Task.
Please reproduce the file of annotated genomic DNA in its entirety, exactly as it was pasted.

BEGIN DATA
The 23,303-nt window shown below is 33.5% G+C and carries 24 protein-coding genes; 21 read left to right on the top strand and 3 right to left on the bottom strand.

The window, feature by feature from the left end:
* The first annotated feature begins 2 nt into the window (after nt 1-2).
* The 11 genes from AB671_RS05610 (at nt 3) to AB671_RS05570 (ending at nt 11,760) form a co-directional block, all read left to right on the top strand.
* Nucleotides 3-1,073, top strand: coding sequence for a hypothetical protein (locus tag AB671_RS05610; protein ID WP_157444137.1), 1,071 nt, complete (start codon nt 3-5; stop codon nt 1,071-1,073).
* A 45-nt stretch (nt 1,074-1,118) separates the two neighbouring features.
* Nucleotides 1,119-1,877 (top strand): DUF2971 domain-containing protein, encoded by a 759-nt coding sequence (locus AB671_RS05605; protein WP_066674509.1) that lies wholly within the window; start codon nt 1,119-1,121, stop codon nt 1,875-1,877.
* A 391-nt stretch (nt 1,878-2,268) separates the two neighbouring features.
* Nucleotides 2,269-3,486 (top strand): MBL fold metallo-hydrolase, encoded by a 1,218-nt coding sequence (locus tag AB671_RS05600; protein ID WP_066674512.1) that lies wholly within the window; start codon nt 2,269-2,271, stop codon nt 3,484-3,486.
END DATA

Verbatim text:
The 23,303-nt window shown below is 33.5% G+C and carries 24 protein-coding genes; 21 read left to right on the top strand and 3 right to left on the bottom strand.

The window, feature by feature from the left end:
* The first annotated feature begins 2 nt into the window (after nt 1-2).
* The 11 genes from AB671_RS05610 (at nt 3) to AB671_RS05570 (ending at nt 11,760) form a co-directional block, all read left to right on the top strand.
* Nucleotides 3-1,073, top strand: coding sequence for a hypothetical protein (locus tag AB671_RS05610; protein ID WP_157444137.1), 1,071 nt, complete (start codon nt 3-5; stop codon nt 1,071-1,073).
* A 45-nt stretch (nt 1,074-1,118) separates the two neighbouring features.
* Nucleotides 1,119-1,877 (top strand): DUF2971 domain-containing protein, encoded by a 759-nt coding sequence (locus AB671_RS05605; protein WP_066674509.1) that lies wholly within the window; start codon nt 1,119-1,121, stop codon nt 1,875-1,877.
* A 391-nt stretch (nt 1,878-2,268) separates the two neighbouring features.
* Nucleotides 2,269-3,486 (top strand): MBL fold metallo-hydrolase, encoded by a 1,218-nt coding sequence (locus tag AB671_RS05600; protein ID WP_066674512.1) that lies wholly within the window; start codon nt 2,269-2,271, stop codon nt 3,484-3,486.